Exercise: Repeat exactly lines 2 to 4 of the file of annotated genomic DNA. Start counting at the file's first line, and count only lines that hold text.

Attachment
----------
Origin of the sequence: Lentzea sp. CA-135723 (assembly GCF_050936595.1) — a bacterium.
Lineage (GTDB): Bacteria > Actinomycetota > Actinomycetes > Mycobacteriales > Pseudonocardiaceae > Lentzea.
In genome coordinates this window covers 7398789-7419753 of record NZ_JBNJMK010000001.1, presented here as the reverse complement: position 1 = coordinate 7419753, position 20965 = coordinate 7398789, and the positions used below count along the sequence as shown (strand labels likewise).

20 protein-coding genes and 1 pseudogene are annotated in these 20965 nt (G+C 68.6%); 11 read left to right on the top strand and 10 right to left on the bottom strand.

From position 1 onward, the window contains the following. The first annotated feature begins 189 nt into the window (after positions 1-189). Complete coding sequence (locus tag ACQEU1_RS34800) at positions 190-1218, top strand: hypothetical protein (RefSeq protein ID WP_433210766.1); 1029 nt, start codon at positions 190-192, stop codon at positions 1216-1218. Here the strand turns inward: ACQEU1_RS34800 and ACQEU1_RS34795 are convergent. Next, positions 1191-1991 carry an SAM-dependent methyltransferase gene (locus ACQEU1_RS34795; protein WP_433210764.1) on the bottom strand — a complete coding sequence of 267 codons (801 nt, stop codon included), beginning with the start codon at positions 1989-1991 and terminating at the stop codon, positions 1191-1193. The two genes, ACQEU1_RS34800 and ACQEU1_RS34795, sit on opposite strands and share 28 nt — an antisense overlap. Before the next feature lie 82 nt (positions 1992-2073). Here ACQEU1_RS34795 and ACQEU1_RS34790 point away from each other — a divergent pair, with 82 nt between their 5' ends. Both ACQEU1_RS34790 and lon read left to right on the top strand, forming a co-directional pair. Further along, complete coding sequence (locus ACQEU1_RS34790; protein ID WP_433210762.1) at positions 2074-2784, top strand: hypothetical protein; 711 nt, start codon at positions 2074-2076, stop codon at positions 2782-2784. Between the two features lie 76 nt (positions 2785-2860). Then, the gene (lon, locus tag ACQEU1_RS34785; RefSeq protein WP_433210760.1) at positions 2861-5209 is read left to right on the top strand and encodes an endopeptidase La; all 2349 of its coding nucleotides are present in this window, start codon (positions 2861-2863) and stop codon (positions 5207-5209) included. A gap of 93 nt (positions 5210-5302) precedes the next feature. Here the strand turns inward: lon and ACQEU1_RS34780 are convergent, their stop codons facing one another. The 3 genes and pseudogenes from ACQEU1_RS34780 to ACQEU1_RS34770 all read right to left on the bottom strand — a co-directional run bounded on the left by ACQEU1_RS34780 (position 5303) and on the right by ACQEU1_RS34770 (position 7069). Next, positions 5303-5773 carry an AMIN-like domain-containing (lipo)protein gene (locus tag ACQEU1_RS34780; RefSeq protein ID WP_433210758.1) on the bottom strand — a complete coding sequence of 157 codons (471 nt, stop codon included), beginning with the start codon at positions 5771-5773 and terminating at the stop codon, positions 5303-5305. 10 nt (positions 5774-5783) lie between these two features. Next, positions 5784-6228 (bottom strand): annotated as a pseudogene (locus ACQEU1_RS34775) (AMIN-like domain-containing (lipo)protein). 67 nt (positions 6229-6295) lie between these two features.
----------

Lineage (GTDB): Bacteria > Actinomycetota > Actinomycetes > Mycobacteriales > Pseudonocardiaceae > Lentzea.
In genome coordinates this window covers 7398789-7419753 of record NZ_JBNJMK010000001.1, presented here as the reverse complement: position 1 = coordinate 7419753, position 20965 = coordinate 7398789, and the positions used below count along the sequence as shown (strand labels likewise).

20 protein-coding genes and 1 pseudogene are annotated in these 20965 nt (G+C 68.6%); 11 read left to right on the top strand and 10 right to left on the bottom strand.